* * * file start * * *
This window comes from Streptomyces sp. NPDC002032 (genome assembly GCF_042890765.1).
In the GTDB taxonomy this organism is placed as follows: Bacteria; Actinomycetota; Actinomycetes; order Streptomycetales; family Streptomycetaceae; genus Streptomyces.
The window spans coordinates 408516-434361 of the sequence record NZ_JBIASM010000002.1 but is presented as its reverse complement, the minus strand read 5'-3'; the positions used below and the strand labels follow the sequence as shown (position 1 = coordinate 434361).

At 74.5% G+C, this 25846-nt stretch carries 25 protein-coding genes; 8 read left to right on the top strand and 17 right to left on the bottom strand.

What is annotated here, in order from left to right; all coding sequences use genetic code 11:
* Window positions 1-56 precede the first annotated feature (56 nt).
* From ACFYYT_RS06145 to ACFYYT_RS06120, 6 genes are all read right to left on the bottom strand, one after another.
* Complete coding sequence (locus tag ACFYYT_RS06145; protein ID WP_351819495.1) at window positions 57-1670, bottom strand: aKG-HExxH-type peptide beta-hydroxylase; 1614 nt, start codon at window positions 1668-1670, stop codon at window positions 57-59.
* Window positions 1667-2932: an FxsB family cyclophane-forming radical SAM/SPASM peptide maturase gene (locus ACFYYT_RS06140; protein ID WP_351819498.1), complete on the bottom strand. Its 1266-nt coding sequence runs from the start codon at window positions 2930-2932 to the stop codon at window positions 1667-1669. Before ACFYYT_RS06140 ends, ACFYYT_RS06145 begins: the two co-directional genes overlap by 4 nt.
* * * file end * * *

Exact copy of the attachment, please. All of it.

This window comes from Streptomyces sp. NPDC002032 (genome assembly GCF_042890765.1).
In the GTDB taxonomy this organism is placed as follows: Bacteria; Actinomycetota; Actinomycetes; order Streptomycetales; family Streptomycetaceae; genus Streptomyces.
The window spans coordinates 408516-434361 of the sequence record NZ_JBIASM010000002.1 but is presented as its reverse complement, the minus strand read 5'-3'; the positions used below and the strand labels follow the sequence as shown (position 1 = coordinate 434361).

At 74.5% G+C, this 25846-nt stretch carries 25 protein-coding genes; 8 read left to right on the top strand and 17 right to left on the bottom strand.

What is annotated here, in order from left to right; all coding sequences use genetic code 11:
* Window positions 1-56 precede the first annotated feature (56 nt).
* From ACFYYT_RS06145 to ACFYYT_RS06120, 6 genes are all read right to left on the bottom strand, one after another.
* Complete coding sequence (locus tag ACFYYT_RS06145; protein ID WP_351819495.1) at window positions 57-1670, bottom strand: aKG-HExxH-type peptide beta-hydroxylase; 1614 nt, start codon at window positions 1668-1670, stop codon at window positions 57-59.
* Window positions 1667-2932: an FxsB family cyclophane-forming radical SAM/SPASM peptide maturase gene (locus ACFYYT_RS06140; protein ID WP_351819498.1), complete on the bottom strand. Its 1266-nt coding sequence runs from the start codon at window positions 2930-2932 to the stop codon at window positions 1667-1669. Before ACFYYT_RS06140 ends, ACFYYT_RS06145 begins: the two co-directional genes overlap by 4 nt.